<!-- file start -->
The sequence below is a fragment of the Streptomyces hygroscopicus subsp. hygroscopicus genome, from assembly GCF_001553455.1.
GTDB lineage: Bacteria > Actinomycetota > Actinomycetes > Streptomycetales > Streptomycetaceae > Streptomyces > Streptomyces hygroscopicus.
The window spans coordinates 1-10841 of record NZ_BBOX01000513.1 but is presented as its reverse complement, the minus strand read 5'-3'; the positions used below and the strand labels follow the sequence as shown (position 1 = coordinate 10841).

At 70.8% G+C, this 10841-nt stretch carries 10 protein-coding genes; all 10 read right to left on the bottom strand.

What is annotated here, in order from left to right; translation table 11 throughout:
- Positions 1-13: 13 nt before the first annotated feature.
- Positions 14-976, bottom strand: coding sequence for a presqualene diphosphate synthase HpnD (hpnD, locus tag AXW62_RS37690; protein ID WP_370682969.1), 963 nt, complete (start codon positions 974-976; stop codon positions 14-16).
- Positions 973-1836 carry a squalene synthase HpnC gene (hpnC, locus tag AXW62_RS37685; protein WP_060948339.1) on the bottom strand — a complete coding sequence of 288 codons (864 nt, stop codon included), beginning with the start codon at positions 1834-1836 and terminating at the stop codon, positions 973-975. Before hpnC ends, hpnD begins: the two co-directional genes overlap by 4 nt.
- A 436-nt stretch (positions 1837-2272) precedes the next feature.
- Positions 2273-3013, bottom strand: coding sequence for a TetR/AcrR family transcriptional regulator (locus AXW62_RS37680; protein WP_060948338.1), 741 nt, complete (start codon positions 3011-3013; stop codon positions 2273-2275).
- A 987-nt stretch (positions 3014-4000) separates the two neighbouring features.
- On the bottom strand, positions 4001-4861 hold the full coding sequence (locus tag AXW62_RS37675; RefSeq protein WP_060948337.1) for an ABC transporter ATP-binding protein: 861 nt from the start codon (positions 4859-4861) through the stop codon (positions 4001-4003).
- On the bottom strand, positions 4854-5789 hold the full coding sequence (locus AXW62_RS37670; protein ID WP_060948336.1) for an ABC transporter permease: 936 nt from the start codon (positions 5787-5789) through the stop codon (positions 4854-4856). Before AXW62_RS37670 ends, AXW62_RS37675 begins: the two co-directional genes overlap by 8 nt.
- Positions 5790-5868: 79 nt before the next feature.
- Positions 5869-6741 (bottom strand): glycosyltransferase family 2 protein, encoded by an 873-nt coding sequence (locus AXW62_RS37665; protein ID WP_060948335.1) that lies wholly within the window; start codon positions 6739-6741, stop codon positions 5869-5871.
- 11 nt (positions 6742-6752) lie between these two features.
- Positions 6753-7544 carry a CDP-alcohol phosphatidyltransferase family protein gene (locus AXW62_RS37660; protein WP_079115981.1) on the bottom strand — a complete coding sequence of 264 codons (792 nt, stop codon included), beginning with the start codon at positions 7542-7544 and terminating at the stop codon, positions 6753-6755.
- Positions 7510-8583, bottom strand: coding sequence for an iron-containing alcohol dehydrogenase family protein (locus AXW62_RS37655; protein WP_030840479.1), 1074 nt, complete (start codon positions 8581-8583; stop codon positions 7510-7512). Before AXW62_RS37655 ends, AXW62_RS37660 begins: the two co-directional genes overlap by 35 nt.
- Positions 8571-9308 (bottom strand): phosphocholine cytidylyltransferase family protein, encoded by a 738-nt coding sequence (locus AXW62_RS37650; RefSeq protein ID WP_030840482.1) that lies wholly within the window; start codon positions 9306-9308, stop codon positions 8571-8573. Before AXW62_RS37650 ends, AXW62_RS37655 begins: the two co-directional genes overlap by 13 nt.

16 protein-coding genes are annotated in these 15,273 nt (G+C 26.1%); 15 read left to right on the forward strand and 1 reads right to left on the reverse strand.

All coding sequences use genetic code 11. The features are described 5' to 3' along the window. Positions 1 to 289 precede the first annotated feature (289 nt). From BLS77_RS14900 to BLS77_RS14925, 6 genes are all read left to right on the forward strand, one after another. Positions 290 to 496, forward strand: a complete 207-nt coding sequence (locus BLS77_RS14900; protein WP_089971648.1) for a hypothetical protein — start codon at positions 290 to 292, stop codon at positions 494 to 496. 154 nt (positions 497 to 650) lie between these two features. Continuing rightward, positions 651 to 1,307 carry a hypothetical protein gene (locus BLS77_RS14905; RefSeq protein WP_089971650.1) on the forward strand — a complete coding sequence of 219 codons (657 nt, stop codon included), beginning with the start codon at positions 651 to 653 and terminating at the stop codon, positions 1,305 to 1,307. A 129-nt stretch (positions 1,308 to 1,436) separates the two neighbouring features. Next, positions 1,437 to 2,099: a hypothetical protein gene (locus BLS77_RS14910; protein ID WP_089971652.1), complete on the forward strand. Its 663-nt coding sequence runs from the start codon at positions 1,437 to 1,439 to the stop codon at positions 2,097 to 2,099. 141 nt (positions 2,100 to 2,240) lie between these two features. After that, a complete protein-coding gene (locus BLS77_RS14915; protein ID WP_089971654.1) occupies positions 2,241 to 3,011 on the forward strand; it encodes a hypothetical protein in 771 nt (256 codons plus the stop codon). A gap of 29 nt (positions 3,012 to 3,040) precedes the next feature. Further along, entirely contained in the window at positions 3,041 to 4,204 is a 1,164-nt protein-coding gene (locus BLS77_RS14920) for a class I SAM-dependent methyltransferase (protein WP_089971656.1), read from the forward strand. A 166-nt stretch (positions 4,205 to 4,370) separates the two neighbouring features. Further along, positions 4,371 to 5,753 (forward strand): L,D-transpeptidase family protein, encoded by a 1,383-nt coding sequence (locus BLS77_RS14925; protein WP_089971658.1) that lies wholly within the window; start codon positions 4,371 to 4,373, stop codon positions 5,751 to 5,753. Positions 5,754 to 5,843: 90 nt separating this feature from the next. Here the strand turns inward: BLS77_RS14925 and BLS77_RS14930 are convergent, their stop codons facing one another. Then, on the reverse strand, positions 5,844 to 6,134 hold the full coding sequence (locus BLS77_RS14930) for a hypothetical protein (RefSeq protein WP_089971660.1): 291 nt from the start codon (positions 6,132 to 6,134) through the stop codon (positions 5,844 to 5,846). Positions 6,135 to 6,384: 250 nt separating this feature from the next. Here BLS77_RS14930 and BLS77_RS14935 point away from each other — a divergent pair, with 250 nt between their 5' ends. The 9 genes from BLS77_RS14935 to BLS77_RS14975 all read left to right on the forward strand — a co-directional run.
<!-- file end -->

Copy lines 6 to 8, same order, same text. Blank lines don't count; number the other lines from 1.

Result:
- Positions 1-13: 13 nt before the first annotated feature.
- Positions 14-976, bottom strand: coding sequence for a presqualene diphosphate synthase HpnD (hpnD, locus tag AXW62_RS37690; protein ID WP_370682969.1), 963 nt, complete (start codon positions 974-976; stop codon positions 14-16).
- Positions 973-1836 carry a squalene synthase HpnC gene (hpnC, locus tag AXW62_RS37685; protein WP_060948339.1) on the bottom strand — a complete coding sequence of 288 codons (864 nt, stop codon included), beginning with the start codon at positions 1834-1836 and terminating at the stop codon, positions 973-975. Before hpnC ends, hpnD begins: the two co-directional genes overlap by 4 nt.